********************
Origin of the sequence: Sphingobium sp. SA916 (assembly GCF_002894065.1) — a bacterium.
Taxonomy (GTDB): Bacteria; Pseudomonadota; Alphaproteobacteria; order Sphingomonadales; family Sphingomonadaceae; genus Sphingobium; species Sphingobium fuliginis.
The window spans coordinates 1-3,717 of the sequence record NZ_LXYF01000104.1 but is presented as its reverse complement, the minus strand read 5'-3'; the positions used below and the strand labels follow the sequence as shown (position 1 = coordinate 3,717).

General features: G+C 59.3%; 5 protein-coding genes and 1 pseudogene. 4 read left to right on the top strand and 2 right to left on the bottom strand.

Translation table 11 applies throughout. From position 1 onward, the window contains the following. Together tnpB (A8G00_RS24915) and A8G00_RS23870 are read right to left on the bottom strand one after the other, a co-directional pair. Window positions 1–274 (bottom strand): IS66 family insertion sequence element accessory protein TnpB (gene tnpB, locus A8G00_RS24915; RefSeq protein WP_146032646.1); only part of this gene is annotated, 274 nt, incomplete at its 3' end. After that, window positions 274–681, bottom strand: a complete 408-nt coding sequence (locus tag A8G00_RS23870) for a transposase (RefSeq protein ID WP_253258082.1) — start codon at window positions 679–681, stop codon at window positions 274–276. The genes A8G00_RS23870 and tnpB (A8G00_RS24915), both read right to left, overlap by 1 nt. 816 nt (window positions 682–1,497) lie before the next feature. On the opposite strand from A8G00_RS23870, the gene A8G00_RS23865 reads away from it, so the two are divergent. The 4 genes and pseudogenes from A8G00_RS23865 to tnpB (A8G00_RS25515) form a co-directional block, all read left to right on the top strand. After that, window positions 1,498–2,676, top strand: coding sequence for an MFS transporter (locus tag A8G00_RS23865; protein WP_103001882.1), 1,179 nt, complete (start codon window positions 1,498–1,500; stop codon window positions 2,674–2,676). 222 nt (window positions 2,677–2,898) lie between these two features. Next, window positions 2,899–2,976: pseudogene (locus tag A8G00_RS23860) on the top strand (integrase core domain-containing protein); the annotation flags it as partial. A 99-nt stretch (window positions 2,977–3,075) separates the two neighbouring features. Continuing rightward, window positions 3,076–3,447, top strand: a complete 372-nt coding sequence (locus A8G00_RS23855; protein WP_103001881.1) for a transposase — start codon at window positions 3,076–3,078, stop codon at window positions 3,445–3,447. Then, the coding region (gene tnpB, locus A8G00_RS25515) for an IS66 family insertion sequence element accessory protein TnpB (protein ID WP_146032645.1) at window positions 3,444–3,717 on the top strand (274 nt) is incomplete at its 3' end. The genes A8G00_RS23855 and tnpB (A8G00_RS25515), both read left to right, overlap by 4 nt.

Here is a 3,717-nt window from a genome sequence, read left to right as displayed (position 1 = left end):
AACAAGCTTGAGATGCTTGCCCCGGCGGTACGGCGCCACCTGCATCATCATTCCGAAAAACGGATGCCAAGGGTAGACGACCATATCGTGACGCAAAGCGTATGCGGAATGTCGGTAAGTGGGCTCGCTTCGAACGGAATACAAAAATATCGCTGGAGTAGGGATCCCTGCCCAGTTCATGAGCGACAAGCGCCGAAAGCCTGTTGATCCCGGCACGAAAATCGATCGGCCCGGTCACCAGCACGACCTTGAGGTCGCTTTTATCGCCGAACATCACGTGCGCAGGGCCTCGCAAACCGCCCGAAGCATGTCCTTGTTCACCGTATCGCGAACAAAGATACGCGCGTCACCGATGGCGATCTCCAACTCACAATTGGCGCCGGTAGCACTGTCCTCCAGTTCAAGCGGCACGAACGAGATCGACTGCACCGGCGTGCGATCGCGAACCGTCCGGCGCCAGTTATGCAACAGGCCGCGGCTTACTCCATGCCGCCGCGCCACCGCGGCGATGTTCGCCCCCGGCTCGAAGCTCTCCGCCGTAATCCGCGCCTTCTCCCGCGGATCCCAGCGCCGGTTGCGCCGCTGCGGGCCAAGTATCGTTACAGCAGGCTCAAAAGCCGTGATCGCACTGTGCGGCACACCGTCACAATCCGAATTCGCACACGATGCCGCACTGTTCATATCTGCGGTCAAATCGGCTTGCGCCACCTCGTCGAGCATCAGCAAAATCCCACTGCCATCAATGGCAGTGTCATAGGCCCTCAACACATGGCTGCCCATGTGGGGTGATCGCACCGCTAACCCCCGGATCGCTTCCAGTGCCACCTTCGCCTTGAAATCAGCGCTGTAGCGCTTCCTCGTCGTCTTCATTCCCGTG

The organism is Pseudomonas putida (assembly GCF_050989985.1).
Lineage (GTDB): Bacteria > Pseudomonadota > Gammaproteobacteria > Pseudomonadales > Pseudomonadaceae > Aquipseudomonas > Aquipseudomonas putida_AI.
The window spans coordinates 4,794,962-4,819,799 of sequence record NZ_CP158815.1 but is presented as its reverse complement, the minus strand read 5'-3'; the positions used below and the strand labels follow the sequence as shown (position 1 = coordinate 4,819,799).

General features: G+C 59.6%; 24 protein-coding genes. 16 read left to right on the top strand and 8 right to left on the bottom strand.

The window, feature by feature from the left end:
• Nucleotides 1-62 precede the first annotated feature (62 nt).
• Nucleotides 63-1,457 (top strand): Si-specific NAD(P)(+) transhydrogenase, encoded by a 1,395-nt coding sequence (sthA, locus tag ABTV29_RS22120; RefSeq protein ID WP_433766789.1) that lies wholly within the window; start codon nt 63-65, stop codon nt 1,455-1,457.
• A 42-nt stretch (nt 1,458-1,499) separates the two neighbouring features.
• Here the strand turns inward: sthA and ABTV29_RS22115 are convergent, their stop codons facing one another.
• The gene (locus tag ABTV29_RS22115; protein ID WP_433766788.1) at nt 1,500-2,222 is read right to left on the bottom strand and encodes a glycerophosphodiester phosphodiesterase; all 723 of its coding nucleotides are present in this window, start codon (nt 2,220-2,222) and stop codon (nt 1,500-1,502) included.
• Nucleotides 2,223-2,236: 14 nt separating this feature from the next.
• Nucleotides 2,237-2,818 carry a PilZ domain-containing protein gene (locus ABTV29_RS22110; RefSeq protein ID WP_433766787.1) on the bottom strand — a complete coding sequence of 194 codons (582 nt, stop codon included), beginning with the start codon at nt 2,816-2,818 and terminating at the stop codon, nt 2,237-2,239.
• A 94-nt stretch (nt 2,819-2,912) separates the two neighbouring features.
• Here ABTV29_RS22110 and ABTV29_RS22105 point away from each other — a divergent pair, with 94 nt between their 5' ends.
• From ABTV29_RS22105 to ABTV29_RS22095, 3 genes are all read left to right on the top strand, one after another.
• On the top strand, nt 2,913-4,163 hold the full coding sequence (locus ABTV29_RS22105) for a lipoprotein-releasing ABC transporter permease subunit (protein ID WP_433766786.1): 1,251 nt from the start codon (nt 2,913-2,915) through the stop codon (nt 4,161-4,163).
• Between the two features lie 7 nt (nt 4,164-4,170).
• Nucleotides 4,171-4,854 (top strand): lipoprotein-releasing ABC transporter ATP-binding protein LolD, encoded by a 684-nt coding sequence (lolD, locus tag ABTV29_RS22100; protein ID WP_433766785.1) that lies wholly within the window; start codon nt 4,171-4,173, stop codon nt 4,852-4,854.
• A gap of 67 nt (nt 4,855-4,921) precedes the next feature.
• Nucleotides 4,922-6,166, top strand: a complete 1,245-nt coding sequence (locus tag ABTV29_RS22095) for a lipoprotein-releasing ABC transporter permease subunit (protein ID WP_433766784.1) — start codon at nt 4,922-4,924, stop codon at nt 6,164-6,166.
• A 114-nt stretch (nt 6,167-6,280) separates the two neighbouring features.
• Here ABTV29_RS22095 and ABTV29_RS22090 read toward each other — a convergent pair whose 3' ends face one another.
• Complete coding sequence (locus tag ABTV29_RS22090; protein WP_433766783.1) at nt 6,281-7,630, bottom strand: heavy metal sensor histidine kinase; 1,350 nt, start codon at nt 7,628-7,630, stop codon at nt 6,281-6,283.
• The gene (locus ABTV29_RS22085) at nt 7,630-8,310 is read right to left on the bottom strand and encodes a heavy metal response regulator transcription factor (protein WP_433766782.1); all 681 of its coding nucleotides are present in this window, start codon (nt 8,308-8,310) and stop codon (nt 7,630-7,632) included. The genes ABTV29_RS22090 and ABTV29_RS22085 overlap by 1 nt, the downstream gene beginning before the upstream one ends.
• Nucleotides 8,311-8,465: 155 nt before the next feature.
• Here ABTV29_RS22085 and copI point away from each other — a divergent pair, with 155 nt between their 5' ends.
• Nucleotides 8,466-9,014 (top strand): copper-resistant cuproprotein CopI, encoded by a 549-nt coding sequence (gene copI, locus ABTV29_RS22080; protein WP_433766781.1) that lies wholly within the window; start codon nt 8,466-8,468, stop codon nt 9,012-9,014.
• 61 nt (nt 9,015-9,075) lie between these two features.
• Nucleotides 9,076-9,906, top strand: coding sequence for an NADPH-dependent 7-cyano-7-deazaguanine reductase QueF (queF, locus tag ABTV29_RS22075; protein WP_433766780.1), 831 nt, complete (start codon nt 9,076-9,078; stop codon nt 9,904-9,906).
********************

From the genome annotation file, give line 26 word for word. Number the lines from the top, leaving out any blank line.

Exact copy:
• A gap of 67 nt (nt 4,855-4,921) precedes the next feature.